by P. E. KelleyMr. Kelley is managing editor of this magazine. Connect with him by e-mail: [email protected]
September is Life Insurance Awareness Month, the embodiment of a strategic effort by numerous industry constituencies to provide a sharper focus on the importance and immutable efficacy of our life insurance products. Seventeen years ago, the non-profit organization LifeHappens was formed to do just that: condense and deliver a cohesive message to consumers about the sheer simplicity and power of the essential value proposition these products offer.
In the shadow of COVID-19, and all that it has done to unsettle the entirety of our daily lives, this message has become even more crucial, as we all face greater uncertainty than ever before. Indeed, the concept of security appears to ring considerably louder amid the tumult of our shared pandemic.
Gina Birchall is chief operating officer of LL Global, the industry research organization that encompasses LIMRA, LOMA and the Secure Retirement Institute, representing 1,300 members in 64 countries. She spoke with Advisor Magazine about the ongoing mission of Life Insurance Awareness Month, and indeed of the whole of the life insurance industry in general. Under the pall of these troubling times, that mission becomes even clearer: to respond to unforeseen tragedy, to restore financial solvency and, ultimately, to keep families intact.
PEK: Can you tell us about Life Insurance Awareness Month and why LIMRA is involved?
GB: LIMRA is proud to come together with more than 140 financial services companies to support Life Insurance Awareness Month (LIAM). Life Happens developed LIAM 17 years ago as a way to educate consumers about the importance of life insurance and the role it plays in protecting families’ financial security. LIMRA is a not-for-profit research organization that has been conducting consumer and market research in the life insurance sector for more than 100 years so we are uniquely positioned to use our research to highlight the need and support this important initiative.
PEK: Has the global pandemic raised the awareness of the need for life insurance?
GB: The COVID-19 pandemic has highlighted how fragile life can be. LIMRA just published a study where 29% of Americans say they are more likely to buy life insurance in the next 12 months in response to COVID-19. This represents 75 million Americans.
If there is a small, unseen benefit in all this, it’s that the pandemic made more people aware of the need for life insurance and hopefully they will follow through and get the coverage they need to protect the ones they love.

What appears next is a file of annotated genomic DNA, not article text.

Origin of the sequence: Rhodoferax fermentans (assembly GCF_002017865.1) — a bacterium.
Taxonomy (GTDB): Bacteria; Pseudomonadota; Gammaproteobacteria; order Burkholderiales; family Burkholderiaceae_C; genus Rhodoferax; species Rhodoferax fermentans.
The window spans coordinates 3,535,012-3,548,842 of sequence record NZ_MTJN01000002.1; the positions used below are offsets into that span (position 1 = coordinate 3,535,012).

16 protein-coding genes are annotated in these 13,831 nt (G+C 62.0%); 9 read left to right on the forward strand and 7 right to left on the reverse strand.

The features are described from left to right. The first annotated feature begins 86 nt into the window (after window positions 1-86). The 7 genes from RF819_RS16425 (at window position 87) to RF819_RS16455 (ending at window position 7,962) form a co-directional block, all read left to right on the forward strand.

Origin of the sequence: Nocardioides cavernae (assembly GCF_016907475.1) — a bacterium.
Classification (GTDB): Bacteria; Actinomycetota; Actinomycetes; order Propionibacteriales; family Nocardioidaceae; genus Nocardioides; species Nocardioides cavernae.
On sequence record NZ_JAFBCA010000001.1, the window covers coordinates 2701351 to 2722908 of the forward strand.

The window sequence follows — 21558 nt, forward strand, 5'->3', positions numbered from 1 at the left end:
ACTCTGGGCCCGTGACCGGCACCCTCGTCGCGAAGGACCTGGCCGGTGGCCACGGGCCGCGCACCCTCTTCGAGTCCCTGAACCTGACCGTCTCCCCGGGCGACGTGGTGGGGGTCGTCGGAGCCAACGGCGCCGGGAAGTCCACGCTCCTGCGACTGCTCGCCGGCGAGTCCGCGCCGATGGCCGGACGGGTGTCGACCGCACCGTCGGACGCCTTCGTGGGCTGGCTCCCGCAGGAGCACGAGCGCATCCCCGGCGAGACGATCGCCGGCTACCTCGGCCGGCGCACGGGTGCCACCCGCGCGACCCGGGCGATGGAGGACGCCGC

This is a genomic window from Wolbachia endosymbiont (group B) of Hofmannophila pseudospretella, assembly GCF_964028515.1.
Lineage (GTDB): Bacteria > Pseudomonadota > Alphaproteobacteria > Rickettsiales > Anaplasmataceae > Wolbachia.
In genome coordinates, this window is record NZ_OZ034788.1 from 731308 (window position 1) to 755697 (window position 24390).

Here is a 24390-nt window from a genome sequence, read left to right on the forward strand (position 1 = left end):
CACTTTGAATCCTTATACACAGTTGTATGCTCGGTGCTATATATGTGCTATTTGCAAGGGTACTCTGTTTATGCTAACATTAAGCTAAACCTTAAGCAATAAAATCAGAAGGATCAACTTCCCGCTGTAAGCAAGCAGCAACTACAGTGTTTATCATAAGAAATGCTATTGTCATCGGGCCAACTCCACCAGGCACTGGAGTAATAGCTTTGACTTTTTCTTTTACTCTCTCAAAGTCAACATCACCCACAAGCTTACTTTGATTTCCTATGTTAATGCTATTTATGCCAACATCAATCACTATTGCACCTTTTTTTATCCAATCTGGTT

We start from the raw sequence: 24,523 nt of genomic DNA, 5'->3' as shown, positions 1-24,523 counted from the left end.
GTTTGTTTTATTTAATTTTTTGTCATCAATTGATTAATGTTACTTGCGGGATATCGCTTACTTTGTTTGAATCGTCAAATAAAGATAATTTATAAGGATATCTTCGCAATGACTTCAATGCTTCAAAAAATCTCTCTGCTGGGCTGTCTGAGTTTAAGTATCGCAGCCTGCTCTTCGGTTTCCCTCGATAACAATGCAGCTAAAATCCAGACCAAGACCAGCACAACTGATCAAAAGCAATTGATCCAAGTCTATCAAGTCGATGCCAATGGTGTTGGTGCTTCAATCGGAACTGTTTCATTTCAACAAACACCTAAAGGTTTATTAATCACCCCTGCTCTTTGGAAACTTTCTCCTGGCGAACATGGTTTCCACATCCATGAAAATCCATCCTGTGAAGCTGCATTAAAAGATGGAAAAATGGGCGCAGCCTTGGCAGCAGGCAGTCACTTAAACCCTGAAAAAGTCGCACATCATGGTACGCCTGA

From the life insurance company perspective, we know that carriers have taken steps to ensure that consumers can apply for a policy during the COVID-19 pandemic. More than a quarter of U.S. life insurers have expanded their automated underwriting practices and postponed or waived paramedical requirements. Because of the social distancing measures put in place, some life insurers also are accepting electronic health records, and are allowing historical exam and lab data in place of a current exam.
PEK: What prevents people from getting the life insurance they say they need?
GB: There are a number of reasons why people don’t get the life insurance they know they need. People know life insurance is important — 80% of Americans say this – but knowing does not always translate into action
One obstacle is that most people have the misconception that life insurance is expensive. According to our research, more than half of Americans overestimate the cost of life insurance three-fold. For Millennials, it’s more than five-fold. LIMRA research shows 50% of Millennials believe the estimated yearly cost for a $250,000 term life policy for a healthy 30-year-old is $1,000 or more. In actuality, it’s closer to $160 per year.
Finally, people tend to be intimidated by the process. People don’t buy life insurance frequently so they often don’t know what to expect.
PEK: The 2020 LIMRA Consumer Sentiment Study reveals how COVID-19 has highlighted the importance of life insurance. How do you repurpose this message amid such challenging societal events?
GB: In LIMRA’s Consumer Sentiment Study more than half (53%) of Americans expressed a heightened need for life insurance because of COVID-19. The fact that people have a heightened awareness of the need for life insurance is actually good news because nearly half of Americans (46%) are uninsured and many more (33%) say they are underinsured, according to LIMRA’s 2020 Insurance Barometer Study.